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Humanising the curriculum: The role of a Virtual World

Ewens, B., Geale, S., Vafeas, C., Foxall, F., Loessl, B., Smyth, A. and McCafferty, C. (2016) Humanising the curriculum: The role of a Virtual World. Journal of Nursing Education and Practice, 6 (12). pp. 80-88.

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Abstract

Objective: Technology has changed our world; changed the way we communicate, the way we do business and the way education is delivered. As a result, undergraduate student cohorts come to university equipped with new technology, and educators need to transform the delivery of the curricula to satisfy a variety of learning styles. Nursing education, in particular, is developing and transforming to incorporate technology into the learning environment. Clinical placement opportunities are often sparse and alternative experiences need to be considered. Across nursing curricula, it has been recognised that technology has the capacity to provide real-life learning experiences that promote student engagement and meet the learning needs of a diverse student cohort. Methods: This paper will discuss the development of a “Virtual World” in an undergraduate nursing program in Western Australia. The Virtual World initiative is designed to support students to understand the holistic, health-centred intent of the curriculum. Results: Initial results have shown that the Virtual World and humanising the curriculum, has increased learner engagement, improved critical thinking and decision-making. It has enhanced and maintained a high level of student satisfaction and self efficacy as well as assisting the development of graduate nurses who perceive themselves as health advocates, problem-solvers and organisers of care. Research will continue to follow the use of the Virtual World model, incorporating a virtual family and its integration into the undergraduate nursing curriculum. Conclusions: In the current climate of nurse education and due to a reduction in availability of clinical placements, alternative authentic experiences need to be offered. The development of the Virtual World has enabled meaningful participation in a safe and supportive learning environment.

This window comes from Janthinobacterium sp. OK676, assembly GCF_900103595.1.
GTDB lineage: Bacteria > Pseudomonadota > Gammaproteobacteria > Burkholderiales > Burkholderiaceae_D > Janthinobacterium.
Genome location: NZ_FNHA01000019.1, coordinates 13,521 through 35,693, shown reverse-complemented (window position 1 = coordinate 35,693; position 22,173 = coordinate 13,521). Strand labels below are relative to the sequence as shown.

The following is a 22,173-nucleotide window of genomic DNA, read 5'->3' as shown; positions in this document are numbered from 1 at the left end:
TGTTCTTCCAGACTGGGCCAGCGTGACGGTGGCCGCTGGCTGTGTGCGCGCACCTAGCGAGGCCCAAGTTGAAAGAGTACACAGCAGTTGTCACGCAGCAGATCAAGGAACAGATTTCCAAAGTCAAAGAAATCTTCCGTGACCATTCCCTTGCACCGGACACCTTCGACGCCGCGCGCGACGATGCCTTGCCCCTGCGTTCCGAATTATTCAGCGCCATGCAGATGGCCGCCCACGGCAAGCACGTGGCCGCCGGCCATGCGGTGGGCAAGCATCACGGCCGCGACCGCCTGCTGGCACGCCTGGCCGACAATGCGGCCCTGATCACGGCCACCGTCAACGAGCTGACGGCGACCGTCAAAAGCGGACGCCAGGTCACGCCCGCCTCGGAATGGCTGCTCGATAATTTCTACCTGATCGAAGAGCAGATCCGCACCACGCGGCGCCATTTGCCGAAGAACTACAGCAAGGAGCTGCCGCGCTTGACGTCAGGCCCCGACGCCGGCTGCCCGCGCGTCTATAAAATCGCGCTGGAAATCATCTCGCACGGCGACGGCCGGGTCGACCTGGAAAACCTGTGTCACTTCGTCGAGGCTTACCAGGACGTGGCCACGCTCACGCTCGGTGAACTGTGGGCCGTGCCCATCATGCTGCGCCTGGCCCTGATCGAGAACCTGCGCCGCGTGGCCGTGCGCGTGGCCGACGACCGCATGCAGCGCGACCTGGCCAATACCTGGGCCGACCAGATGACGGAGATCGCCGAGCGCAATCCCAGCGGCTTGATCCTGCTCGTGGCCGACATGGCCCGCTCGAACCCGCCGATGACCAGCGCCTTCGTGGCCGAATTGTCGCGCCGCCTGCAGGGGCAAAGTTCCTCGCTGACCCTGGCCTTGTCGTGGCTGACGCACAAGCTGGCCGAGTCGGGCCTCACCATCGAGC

Item Type: Journal Article
Publisher: Sciedu Press
Copyright: © 2016 Sciedu Press
URI: http://researchrepository.murdoch.edu.au/id/eprint/46501
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